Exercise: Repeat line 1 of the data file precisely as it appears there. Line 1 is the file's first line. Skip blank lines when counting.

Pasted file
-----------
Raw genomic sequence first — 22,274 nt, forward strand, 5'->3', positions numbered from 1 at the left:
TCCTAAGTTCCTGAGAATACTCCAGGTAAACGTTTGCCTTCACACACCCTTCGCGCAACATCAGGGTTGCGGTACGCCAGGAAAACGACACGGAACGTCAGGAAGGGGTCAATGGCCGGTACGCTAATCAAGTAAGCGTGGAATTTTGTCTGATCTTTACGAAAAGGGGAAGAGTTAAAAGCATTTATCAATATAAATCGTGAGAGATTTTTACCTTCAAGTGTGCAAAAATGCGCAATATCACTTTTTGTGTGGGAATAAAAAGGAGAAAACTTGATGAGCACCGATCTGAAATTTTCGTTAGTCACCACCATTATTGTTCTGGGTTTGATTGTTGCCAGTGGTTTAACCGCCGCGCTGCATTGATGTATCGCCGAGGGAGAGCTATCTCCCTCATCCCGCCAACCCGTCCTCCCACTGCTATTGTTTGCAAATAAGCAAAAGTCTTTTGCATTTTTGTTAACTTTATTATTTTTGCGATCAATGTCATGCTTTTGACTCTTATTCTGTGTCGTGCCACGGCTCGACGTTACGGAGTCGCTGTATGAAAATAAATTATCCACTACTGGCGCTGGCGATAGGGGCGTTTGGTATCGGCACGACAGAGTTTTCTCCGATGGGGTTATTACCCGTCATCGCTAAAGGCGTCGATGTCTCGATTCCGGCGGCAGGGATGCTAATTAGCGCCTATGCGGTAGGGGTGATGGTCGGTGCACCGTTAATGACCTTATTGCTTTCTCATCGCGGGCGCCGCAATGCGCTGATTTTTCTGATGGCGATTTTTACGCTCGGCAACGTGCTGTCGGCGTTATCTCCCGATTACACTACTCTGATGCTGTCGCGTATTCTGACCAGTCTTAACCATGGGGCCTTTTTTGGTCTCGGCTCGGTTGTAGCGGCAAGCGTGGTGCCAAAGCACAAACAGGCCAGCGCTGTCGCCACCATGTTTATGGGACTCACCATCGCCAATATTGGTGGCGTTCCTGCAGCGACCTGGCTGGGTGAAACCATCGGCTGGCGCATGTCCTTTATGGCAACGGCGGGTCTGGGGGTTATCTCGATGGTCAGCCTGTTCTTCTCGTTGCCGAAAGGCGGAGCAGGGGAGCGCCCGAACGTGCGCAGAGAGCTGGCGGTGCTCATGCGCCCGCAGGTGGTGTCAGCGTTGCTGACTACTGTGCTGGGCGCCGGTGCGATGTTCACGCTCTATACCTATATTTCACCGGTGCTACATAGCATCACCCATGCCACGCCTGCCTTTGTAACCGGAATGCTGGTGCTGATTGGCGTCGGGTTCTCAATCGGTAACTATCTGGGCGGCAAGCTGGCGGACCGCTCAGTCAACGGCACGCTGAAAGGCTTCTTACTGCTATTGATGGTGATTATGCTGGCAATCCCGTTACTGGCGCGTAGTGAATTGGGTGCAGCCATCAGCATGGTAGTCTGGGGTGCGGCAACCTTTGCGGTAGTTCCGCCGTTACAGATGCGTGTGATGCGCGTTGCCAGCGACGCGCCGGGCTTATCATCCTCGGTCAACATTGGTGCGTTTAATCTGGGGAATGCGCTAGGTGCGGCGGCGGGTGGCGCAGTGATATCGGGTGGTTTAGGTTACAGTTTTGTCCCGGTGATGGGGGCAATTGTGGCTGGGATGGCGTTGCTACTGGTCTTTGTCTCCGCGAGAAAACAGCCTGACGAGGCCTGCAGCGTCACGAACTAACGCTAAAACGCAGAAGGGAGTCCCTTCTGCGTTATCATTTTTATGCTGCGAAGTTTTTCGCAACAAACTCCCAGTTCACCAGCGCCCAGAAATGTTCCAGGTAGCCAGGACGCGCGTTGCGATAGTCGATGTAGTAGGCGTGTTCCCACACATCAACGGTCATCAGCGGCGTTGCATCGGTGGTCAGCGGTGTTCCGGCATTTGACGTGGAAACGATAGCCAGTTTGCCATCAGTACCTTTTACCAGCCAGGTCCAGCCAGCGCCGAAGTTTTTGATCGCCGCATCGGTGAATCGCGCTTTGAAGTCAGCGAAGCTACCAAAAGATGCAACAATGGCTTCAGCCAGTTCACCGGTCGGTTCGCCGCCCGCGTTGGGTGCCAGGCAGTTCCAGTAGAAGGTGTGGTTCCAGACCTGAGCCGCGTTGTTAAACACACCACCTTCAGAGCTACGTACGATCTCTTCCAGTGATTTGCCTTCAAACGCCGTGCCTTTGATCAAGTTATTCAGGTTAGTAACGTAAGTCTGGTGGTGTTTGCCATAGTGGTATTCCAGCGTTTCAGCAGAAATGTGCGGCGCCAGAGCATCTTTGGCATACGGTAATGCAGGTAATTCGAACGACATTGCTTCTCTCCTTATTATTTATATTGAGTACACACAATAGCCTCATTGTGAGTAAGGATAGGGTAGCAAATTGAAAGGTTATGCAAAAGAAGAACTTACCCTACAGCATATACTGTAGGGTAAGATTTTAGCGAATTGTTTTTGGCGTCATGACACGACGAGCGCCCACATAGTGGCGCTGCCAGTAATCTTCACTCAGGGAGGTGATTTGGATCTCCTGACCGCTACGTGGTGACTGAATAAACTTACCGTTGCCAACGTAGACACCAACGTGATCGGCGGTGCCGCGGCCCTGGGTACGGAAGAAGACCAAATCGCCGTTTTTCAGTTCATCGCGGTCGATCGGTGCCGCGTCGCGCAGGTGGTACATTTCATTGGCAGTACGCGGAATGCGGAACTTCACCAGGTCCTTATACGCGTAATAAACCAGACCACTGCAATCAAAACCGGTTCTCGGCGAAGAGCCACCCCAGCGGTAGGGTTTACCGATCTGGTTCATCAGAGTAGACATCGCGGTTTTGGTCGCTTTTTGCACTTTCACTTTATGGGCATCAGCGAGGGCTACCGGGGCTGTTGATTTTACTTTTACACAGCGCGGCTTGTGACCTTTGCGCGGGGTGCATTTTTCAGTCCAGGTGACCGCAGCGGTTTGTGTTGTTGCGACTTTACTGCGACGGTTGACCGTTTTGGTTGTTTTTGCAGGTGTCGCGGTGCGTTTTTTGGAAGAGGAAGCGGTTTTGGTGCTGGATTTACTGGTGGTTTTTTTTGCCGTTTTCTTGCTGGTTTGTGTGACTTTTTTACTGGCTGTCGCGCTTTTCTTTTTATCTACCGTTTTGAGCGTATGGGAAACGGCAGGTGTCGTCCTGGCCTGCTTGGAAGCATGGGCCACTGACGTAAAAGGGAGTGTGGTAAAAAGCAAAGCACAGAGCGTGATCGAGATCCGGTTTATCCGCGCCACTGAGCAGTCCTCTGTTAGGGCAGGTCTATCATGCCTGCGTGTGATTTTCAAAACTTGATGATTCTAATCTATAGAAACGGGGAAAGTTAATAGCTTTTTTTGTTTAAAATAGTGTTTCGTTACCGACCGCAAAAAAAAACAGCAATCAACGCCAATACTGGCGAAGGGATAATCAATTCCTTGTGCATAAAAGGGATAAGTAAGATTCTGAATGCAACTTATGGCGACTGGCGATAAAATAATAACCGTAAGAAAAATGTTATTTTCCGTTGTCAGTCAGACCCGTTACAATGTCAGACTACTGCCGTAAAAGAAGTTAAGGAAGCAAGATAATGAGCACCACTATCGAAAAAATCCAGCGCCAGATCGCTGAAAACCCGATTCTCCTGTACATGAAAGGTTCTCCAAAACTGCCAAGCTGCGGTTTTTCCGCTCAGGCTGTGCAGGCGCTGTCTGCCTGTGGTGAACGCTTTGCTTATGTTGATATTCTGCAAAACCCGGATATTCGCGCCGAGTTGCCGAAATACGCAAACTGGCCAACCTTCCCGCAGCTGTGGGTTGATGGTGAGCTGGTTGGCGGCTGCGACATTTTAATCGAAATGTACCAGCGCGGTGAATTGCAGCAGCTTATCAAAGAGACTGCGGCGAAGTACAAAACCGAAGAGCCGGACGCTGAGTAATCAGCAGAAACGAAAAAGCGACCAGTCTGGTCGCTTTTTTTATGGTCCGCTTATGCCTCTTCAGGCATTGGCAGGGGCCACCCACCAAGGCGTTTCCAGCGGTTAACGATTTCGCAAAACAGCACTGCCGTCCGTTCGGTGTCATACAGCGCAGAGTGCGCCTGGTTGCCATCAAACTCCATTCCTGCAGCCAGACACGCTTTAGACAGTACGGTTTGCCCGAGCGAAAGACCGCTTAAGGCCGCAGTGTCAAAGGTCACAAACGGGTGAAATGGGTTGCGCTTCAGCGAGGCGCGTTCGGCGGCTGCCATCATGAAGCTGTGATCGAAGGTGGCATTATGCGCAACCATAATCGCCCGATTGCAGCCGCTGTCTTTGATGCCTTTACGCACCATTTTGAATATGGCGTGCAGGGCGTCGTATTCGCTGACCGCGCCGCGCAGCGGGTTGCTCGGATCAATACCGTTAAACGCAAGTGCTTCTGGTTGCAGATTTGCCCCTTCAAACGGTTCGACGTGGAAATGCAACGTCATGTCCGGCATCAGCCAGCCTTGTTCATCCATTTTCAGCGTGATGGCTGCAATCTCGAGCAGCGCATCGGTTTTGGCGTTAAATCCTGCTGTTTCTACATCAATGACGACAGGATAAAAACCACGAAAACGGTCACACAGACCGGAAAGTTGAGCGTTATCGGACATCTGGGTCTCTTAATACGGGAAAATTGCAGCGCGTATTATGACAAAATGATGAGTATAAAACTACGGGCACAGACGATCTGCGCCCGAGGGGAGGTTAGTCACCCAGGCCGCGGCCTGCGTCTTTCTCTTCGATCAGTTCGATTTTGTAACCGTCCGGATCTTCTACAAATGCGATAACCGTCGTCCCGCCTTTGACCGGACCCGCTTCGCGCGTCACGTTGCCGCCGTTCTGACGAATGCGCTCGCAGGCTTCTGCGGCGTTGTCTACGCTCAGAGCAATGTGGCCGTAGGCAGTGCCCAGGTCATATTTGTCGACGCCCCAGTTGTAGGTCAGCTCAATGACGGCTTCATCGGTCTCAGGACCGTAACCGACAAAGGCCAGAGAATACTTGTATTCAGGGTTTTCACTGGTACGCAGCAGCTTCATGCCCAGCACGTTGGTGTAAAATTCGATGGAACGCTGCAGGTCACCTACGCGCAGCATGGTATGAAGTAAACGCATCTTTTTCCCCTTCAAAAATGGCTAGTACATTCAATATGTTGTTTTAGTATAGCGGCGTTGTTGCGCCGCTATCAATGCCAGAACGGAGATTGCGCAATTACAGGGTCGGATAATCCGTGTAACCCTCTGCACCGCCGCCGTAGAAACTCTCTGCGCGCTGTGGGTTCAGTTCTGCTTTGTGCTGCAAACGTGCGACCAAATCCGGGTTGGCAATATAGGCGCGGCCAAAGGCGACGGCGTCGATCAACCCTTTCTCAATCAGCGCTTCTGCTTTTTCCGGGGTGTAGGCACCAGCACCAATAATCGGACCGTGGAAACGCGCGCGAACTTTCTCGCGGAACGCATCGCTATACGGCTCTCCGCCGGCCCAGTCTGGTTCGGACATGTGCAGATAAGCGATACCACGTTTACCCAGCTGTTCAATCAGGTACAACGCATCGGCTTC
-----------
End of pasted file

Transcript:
Raw genomic sequence first — 22,274 nt, forward strand, 5'->3', positions numbered from 1 at the left: